Ecosystem indicators-accounting for variability in species' trophic levels

Reed, Jodie
Shannon, Lynne
VELEZ, Laure
Akoğlu, Ekin
BUNDY, Alida
Coll, Marta
FU, Caihong
FULTON, Elizabeth A.
Gruss, Arnaud
HEYMANS, Johanna J.
HOULE, Jennifer E.
John, Emma
LE LOC'H, Francois
Salihoğlu, Barış
VERLEY, Philippe
Shin, Yunne-Jai
Trophic level (TL)-based indicators are commonly used to track the ecosystem effects of fishing as the selective removal of organisms from the food web may result in changes to the trophic structure of marine ecosystems. The use of a fixed TL per species in the calculation of TL-based indicators has been questioned, given that species' TLs vary with ontogeny, as well as over time and space. We conducted a model-based assessment of the performance of fixed TL-based indicators vs. variable TL-based indicators for tracking the effects of fishing pressure. This assessment considered three TL-based indicators (the trophic level of the landed catch (TLc), the marine trophic index (MTI) and the trophic level of the surveyed community (TLsc)), three fishing scenarios that targeted specific model groups (the low TL scenario (LTL), the high TL scenario (HTL) and a scenario encompassing broad-scale exploitation (ALL)) and ten contrasting marine ecosystems with four types of ecosystem modelling approaches that differ in their structure and assumptions. Results showed that, overall, variable TL-based indicators have a greater capacity for detecting the effects of fishing pressure than fixed TL-based indicators. Across TL-based indicators, TLsc displayed the most consistent response to fishing whether fixed or variable species' TLs were used, as well as the highest capacity for detecting fishing effects. This result supports previous studies that promote the use of survey-based indicators over catch-based indicators to explore the impacts of fishing on the structure of marine ecosystems. Across fishing scenarios, the low trophic level fishing scenario (LTL) resulted in the lowest consistency between fixed and variable TL-based indicator responses and the lowest capacity of TL-based indicators for detecting fishing effects. Overall, our results speak to the need for caution when interpreting TL-based indicator trends, and knowledge of the broader context, such as fishing strategies and exploitation history.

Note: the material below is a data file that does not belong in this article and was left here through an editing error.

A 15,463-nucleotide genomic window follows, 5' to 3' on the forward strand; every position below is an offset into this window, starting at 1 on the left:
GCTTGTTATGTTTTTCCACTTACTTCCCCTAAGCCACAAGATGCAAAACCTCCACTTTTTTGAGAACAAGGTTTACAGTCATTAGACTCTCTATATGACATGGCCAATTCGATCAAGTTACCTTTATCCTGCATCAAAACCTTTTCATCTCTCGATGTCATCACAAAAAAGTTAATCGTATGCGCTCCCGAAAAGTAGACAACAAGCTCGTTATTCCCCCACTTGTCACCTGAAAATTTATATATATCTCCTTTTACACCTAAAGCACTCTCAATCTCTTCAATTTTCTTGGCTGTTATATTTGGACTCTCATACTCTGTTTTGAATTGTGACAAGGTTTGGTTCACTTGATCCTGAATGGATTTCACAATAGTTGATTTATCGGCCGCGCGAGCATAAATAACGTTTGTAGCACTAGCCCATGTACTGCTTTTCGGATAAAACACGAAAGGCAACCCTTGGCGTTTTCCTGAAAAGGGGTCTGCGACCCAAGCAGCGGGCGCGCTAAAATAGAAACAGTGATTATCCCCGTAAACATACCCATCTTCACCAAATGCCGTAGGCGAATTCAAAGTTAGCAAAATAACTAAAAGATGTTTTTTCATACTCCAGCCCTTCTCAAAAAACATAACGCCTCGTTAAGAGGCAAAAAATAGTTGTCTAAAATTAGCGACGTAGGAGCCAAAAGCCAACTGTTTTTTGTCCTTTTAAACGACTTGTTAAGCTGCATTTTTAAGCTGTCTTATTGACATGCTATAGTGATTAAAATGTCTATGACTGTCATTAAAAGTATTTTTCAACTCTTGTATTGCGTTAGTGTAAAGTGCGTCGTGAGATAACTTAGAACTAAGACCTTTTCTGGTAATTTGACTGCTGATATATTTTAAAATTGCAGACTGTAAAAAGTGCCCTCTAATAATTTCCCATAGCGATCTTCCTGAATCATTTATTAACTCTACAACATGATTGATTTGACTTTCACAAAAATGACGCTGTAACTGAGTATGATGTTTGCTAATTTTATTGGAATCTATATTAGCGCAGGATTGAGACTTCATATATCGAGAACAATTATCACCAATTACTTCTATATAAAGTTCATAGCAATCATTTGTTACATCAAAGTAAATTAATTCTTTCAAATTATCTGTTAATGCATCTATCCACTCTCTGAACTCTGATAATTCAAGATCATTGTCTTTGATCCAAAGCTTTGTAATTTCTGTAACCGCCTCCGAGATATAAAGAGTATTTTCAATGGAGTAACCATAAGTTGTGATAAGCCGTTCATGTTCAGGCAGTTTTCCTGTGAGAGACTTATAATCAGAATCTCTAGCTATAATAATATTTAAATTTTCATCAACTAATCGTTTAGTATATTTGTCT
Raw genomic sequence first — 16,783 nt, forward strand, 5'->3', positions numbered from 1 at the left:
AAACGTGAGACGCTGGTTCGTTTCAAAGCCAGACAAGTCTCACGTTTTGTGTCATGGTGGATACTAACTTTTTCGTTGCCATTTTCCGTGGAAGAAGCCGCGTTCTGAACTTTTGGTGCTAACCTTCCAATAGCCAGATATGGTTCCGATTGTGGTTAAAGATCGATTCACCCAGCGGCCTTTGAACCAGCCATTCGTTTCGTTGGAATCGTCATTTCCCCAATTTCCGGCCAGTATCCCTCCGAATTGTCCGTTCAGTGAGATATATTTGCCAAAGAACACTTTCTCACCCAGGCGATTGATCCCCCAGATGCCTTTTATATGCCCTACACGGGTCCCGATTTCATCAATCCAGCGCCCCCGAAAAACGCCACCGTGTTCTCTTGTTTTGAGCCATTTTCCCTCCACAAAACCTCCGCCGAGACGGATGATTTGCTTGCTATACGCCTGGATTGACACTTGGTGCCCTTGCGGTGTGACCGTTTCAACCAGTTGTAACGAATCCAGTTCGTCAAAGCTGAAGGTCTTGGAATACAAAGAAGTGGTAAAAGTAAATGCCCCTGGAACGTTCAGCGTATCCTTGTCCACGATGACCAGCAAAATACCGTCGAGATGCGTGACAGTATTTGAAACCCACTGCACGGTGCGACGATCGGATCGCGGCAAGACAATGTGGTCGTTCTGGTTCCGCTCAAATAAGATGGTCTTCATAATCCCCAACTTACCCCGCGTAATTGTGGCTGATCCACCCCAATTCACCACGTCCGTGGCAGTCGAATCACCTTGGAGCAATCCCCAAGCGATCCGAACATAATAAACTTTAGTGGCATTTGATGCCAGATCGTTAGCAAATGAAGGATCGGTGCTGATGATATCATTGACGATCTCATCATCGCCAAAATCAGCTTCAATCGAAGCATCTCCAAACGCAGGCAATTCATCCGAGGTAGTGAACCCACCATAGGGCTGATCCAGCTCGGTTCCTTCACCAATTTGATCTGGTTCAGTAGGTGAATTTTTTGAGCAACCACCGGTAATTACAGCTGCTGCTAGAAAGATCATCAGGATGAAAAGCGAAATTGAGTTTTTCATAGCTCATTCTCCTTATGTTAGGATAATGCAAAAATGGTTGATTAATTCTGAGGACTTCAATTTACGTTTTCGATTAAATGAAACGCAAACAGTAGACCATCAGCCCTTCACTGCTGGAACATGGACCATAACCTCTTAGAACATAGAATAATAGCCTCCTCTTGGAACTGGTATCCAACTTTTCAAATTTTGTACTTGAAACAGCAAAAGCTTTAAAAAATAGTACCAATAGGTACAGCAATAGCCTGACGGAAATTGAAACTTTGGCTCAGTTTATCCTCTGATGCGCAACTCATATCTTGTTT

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Citation Formats
J. Reed et al., “Ecosystem indicators-accounting for variability in species’ trophic levels,” ICES JOURNAL OF MARINE SCIENCE, pp. 158–169, 2017, Accessed: 00, 2020. [Online]. Available: